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This essay explores the ambiguous position lawyers occupy in the popular mind in America by identifying some of the ideas which contributed to the schizophrenic popular attitude toward the legal profession in the period between the American Revolution and the Civil War. Many of the stock anti-lawyer themes and many of the intellectual sources of the profession's strength are clearly visible by the end of this period. The Author explores this problem, first by relating it to recent scholarship in American history describing the struggle between republicanism and liberalism at the time of the Founding. The way the profession was ground between these ideals, attacked by one, championing and then apparently betraying the goals of the other, illustrates well the process which has shaped the image of lawyers in the United States. Other points of contact have contributed to the complexity of lay attitudes toward lawyers. Some illustrated the usefulness of lawyers. Many produced resentment. Still others did both, depending on the perspective of the viewer. Among the points the Author discusses are attitudes toward change, autonomy, reason, human nature, and law itself. Ultimately, arguing that although lawyers were more hated than loved, their indispensability was widely recognized.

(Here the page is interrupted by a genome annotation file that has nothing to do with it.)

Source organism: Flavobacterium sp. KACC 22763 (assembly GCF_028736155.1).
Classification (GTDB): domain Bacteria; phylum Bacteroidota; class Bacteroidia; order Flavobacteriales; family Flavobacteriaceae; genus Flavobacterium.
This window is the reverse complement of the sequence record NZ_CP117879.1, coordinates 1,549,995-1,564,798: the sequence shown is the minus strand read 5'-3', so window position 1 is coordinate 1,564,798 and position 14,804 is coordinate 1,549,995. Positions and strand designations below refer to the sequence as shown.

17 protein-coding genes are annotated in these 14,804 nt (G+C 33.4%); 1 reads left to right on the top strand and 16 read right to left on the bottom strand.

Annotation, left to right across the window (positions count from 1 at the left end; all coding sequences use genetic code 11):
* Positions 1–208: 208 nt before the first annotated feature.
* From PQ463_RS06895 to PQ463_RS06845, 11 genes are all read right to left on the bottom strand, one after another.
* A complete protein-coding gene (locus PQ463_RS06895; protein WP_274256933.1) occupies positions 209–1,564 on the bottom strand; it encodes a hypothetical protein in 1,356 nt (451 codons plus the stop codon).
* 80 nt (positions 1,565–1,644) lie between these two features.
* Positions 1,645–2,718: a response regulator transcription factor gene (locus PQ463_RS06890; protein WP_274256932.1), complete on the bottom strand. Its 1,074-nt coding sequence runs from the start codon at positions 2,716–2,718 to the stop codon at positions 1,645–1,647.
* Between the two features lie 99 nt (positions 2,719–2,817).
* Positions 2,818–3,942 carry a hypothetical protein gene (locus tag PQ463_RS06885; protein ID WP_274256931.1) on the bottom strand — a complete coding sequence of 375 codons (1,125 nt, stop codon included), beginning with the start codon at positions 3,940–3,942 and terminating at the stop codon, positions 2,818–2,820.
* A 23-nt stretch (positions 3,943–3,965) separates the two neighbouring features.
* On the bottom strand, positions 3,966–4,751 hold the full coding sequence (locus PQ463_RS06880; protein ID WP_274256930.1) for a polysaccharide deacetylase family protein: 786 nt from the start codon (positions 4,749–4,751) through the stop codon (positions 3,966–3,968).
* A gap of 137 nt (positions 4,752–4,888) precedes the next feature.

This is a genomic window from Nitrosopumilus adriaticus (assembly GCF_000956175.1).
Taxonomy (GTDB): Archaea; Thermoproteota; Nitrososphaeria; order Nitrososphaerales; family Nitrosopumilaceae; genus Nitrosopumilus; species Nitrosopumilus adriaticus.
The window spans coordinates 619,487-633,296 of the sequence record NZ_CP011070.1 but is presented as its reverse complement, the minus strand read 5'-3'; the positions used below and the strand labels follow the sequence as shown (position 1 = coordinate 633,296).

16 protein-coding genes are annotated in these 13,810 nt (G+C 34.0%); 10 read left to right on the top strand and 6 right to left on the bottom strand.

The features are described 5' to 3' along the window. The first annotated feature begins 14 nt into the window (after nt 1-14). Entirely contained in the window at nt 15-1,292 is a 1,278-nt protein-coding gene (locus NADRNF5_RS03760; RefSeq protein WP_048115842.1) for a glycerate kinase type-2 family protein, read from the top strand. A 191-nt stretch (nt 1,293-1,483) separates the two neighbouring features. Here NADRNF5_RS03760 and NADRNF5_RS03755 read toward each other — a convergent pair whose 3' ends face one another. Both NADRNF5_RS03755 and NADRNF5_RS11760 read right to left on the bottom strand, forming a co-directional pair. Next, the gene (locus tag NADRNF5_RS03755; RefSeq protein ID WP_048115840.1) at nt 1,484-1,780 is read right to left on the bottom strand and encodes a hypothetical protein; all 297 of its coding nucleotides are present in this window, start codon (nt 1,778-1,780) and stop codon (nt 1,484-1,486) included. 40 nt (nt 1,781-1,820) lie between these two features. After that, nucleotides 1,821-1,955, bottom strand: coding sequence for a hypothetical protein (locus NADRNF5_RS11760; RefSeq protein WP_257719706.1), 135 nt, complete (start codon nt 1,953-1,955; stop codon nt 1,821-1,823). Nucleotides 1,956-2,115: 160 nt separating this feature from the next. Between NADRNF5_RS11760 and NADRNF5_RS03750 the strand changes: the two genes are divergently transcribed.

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46 Wash. & Lee L. Rev. 763 (1989)

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